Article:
"Students retain a whole lot more when you are keeping them engaged and the learning is going two ways," Garlock said.
In the introductory class "Molecular Biology 101," professors have used the Web-based platform LectureTools to turn their static slides into an interactive presentation.
The program allows students to use their mobile devices to send questions to teaching assistants while the professor lectures. Professors also can gauge how well students understand the material by having them answer poll questions at different points in the lecture. All of the materials are archived online so students can use the platform as a study tool.
"A tool like this is really ideal for a larger class where some students may not feel comfortable raising their hand and stopping the lecture if they have a question," said Jaclyn Schwalm, one of CST's assistant directors for science education. "Professors also find it helpful to get real-time feedback from students. They can adjust their teaching in the moment if the online questions show students are unclear about a concept."
One of the drivers of the recent technology wave is an interest in promoting active learning. For a lesson on suspension bridges, Garlock played a scene from a Batman movie of the Brooklyn Bridge being blown up and then had the class answer an online poll about the film's accuracy. She has found students do better on review questions connected to such exercises. (Photo courtesy of Maria Garlock)
Technology across disciplines
The integration of education technologies is not limited to science and engineering departments.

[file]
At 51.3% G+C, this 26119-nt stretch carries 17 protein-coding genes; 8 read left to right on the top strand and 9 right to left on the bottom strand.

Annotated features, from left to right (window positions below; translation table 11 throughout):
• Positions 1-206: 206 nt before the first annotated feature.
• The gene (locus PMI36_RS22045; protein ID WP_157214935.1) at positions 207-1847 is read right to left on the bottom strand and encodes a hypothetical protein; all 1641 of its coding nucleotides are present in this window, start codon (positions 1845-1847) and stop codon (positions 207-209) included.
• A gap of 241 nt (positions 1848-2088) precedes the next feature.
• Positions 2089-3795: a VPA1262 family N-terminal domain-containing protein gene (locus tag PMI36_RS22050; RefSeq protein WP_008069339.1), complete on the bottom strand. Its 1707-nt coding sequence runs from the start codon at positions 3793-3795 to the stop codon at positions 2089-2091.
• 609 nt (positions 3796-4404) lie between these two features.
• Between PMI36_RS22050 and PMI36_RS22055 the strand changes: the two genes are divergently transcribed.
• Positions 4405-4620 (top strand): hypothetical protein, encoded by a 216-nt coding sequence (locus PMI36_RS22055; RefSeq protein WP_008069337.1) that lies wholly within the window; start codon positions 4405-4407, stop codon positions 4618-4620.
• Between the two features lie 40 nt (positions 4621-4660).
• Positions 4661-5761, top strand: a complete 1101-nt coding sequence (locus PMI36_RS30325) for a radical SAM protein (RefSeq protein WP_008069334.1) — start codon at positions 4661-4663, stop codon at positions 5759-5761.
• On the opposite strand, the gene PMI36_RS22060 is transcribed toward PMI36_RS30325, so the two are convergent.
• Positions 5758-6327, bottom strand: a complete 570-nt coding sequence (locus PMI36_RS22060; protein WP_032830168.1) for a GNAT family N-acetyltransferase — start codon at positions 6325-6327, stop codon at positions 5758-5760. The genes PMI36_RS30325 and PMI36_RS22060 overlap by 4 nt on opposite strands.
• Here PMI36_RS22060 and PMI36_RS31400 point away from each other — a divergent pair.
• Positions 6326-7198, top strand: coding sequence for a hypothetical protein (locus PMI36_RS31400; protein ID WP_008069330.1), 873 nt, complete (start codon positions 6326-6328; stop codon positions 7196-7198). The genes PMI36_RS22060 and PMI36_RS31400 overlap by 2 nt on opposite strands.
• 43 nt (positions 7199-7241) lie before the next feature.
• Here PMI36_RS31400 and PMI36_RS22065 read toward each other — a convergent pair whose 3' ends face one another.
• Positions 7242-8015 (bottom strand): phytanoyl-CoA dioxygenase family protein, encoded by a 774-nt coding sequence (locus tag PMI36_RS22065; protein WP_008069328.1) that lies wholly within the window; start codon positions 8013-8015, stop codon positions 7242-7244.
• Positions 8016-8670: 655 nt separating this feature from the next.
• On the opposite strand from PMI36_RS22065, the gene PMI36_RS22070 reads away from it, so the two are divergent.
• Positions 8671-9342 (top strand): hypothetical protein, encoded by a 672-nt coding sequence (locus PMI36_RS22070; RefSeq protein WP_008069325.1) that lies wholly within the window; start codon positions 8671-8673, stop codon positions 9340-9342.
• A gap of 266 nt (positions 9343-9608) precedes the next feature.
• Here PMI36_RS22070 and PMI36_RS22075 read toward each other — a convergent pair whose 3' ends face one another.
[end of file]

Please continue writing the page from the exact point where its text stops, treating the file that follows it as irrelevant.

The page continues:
In the Frist Campus Center, two seminar rooms often used by humanities and language classes (rooms 307 and 309) have been renovated with multimedia stations and mobile desks to promote student teamwork and interaction.
Students were charged with creating a film and television review blog, which they named The Princeton Buffer. Some of their time was spent seated in small groups with laptops connected to a central computer and video station where they could collaborate on the project.
Fuss also could display students' work on a central screen. And when the class moved to a different activity, they could push the desks aside and stand at the blackboard sketching ideas in chalk.
"The classroom is really pedagogy paradise," Fuss said. "I'm no longer fighting the room when I teach, but fully utilizing the space, from screens to floors to walls. It makes for an active learning environment where students can brainstorm and problem solve together. Students really learn best by doing."
Junior Rebecca Zhang said it was her first time taking a class that used multimedia resources in such an integral way.
"As a class about film and television, we had to take into account a lot of visuals, whether it was looking at movie posters and taglines or deciding the layout of our blog," Zhang said. "Being able to use the video stations facilitated group work of this kind. Then when the process moved on to a discussion involving the whole class, the projector and rest of the room's setup really felt like we were an editorial board coming together for a meeting."
In other classes, professors are experimenting with flipping their classrooms by working with the Broadcast Center to record their lectures online. Students watch lectures at their convenience before class, which frees class time for discussions, reviewing difficult material, group projects, guest speakers and other interactive activities.
The University's Classroom Design Committee, McGraw Center, Registrar, and Office of Design and Construction are working to renovate or reconfigure classroom spaces on campus with flexible seating, moveable desks, multimedia stations and other resources to support effective teaching and learning. Room E311 in the engineering school is among the recently renovated spaces, as shown in these before-and-after photos. (Photos courtesy of the Office of Design and Construction)